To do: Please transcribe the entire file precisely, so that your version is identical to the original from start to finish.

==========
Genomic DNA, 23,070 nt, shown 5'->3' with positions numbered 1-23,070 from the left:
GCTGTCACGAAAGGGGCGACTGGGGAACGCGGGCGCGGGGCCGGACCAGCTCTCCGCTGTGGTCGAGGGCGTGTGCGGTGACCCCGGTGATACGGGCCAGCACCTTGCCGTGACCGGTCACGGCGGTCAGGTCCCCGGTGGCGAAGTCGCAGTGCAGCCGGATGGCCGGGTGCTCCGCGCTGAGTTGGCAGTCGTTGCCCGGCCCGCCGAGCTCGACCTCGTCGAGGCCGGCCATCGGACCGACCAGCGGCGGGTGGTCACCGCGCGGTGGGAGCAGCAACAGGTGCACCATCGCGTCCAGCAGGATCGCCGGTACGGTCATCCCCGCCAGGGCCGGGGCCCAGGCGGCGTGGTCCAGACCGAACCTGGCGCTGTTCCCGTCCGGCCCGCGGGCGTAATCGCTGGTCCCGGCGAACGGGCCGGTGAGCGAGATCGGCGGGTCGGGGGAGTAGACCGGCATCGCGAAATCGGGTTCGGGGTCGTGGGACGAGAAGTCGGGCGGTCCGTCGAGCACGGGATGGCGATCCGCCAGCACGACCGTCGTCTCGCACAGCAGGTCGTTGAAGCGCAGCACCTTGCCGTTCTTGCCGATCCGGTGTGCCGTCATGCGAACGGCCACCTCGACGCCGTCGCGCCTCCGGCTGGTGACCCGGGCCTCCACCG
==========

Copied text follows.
Genomic DNA, 23,070 nt, shown 5'->3' with positions numbered 1-23,070 from the left:
GCTGTCACGAAAGGGGCGACTGGGGAACGCGGGCGCGGGGCCGGACCAGCTCTCCGCTGTGGTCGAGGGCGTGTGCGGTGACCCCGGTGATACGGGCCAGCACCTTGCCGTGACCGGTCACGGCGGTCAGGTCCCCGGTGGCGAAGTCGCAGTGCAGCCGGATGGCCGGGTGCTCCGCGCTGAGTTGGCAGTCGTTGCCCGGCCCGCCGAGCTCGACCTCGTCGAGGCCGGCCATCGGACCGACCAGCGGCGGGTGGTCACCGCGCGGTGGGAGCAGCAACAGGTGCACCATCGCGTCCAGCAGGATCGCCGGTACGGTCATCCCCGCCAGGGCCGGGGCCCAGGCGGCGTGGTCCAGACCGAACCTGGCGCTGTTCCCGTCCGGCCCGCGGGCGTAATCGCTGGTCCCGGCGAACGGGCCGGTGAGCGAGATCGGCGGGTCGGGGGAGTAGACCGGCATCGCGAAATCGGGTTCGGGGTCGTGGGACGAGAAGTCGGGCGGTCCGTCGAGCACGGGATGGCGATCCGCCAGCACGACCGTCGTCTCGCACAGCAGGTCGTTGAAGCGCAGCACCTTGCCGTTCTTGCCGATCCGGTGTGCCGTCATGCGAACGGCCACCTCGACGCCGTCGCGCCTCCGGCTGGTGACCCGGGCCTCCACCG